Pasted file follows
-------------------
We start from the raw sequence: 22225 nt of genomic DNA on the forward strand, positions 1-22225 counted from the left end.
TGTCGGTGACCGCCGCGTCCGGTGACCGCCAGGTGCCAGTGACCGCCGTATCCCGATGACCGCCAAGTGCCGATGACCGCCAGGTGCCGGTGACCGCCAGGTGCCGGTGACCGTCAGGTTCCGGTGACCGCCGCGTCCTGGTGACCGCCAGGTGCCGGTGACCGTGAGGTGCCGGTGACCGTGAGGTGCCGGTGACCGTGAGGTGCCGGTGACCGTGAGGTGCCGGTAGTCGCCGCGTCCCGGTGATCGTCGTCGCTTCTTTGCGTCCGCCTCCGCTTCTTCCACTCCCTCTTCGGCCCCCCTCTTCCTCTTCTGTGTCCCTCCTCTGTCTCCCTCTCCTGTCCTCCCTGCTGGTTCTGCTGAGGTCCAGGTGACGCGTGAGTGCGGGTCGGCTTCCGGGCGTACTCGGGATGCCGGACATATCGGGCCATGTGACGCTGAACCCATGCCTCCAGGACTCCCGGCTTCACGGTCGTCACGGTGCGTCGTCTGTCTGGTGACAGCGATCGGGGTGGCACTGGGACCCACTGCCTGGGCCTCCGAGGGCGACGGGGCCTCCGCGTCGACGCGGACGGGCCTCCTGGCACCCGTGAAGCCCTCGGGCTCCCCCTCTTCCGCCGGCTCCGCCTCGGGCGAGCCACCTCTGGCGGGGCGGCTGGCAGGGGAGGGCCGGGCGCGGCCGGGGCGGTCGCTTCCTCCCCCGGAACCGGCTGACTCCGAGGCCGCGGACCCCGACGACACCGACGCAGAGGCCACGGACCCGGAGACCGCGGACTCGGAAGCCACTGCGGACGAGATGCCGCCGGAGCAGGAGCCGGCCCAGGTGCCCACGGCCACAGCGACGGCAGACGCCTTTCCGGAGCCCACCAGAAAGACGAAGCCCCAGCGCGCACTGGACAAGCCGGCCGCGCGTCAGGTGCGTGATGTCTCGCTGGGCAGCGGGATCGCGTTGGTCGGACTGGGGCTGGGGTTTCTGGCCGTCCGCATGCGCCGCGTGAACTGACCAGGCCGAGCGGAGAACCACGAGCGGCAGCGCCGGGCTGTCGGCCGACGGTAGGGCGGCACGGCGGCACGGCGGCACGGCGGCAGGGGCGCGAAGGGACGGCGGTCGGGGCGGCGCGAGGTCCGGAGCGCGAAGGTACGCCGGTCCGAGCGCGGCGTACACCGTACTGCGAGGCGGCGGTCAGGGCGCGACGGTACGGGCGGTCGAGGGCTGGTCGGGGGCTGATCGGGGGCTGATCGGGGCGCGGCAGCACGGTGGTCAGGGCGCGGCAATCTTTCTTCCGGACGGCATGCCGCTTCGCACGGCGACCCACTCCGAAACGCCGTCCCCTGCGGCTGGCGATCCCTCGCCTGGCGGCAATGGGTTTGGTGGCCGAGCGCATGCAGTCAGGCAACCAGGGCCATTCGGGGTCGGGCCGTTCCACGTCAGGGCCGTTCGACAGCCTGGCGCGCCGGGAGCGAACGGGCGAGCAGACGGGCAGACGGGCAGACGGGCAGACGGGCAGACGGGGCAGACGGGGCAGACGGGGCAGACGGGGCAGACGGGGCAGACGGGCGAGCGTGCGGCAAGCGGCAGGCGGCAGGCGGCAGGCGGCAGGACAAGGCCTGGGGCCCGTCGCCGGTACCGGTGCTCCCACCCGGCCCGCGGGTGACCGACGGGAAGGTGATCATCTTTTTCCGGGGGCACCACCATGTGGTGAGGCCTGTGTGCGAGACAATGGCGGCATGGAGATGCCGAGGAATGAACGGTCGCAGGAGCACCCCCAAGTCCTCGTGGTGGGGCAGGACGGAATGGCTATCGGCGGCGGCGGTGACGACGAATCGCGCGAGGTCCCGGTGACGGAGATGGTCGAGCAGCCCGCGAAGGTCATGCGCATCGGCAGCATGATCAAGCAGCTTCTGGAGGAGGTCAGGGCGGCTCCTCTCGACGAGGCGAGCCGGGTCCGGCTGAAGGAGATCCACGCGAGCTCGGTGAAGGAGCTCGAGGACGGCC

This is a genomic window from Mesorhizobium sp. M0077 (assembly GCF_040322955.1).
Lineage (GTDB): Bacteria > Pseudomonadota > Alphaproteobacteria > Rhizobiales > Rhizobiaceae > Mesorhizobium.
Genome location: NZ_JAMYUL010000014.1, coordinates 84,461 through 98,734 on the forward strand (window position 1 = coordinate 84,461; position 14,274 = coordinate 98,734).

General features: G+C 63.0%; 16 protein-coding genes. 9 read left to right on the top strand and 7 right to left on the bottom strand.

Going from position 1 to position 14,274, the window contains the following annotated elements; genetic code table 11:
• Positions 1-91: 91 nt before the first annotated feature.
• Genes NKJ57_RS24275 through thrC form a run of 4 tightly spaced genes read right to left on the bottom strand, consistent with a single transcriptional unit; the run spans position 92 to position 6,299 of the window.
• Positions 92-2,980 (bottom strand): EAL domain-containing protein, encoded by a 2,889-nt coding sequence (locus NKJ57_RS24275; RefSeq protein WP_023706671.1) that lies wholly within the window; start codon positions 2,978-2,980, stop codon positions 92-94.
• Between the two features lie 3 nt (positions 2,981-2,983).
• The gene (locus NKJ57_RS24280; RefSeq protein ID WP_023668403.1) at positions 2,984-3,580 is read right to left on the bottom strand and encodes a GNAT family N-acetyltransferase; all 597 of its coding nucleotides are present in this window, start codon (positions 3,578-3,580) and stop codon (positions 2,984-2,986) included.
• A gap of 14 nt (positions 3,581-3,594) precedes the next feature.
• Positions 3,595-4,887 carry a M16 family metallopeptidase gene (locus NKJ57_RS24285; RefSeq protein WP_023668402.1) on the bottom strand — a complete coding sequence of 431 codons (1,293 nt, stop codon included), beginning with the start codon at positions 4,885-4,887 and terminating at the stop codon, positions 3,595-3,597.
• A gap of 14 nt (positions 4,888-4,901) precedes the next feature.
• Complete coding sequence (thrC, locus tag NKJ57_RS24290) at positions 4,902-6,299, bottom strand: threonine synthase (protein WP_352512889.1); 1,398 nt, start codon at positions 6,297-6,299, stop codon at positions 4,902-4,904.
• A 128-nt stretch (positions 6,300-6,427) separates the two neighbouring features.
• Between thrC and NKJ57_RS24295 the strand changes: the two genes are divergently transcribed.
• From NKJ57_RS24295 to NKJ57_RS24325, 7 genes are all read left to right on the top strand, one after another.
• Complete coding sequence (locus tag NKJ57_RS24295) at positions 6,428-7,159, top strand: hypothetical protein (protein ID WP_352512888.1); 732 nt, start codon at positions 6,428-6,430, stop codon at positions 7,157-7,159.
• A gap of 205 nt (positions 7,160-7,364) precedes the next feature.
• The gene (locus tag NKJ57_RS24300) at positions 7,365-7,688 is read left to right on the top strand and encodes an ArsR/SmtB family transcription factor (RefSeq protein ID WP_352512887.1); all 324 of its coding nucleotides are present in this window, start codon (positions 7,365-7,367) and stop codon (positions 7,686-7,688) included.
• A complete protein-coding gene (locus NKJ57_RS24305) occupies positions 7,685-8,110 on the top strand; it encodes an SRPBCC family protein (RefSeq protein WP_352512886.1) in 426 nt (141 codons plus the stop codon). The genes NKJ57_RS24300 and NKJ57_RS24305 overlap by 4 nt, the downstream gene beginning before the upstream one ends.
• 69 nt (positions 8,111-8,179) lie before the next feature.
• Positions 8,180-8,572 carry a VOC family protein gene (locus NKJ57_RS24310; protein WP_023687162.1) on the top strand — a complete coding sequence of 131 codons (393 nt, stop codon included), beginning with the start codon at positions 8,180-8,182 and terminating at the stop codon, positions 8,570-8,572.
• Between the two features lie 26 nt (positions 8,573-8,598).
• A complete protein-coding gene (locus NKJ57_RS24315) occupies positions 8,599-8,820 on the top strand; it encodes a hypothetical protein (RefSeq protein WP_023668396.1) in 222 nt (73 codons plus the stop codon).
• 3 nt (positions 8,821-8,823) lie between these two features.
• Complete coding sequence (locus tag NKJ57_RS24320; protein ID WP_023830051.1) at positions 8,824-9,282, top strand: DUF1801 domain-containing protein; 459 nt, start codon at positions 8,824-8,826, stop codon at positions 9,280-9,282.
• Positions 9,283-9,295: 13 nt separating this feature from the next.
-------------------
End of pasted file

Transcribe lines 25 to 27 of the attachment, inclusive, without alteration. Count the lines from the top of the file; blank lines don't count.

• Positions 8,180-8,572 carry a VOC family protein gene (locus NKJ57_RS24310; protein WP_023687162.1) on the top strand — a complete coding sequence of 131 codons (393 nt, stop codon included), beginning with the start codon at positions 8,180-8,182 and terminating at the stop codon, positions 8,570-8,572.
• Between the two features lie 26 nt (positions 8,573-8,598).
• A complete protein-coding gene (locus NKJ57_RS24315) occupies positions 8,599-8,820 on the top strand; it encodes a hypothetical protein (RefSeq protein WP_023668396.1) in 222 nt (73 codons plus the stop codon).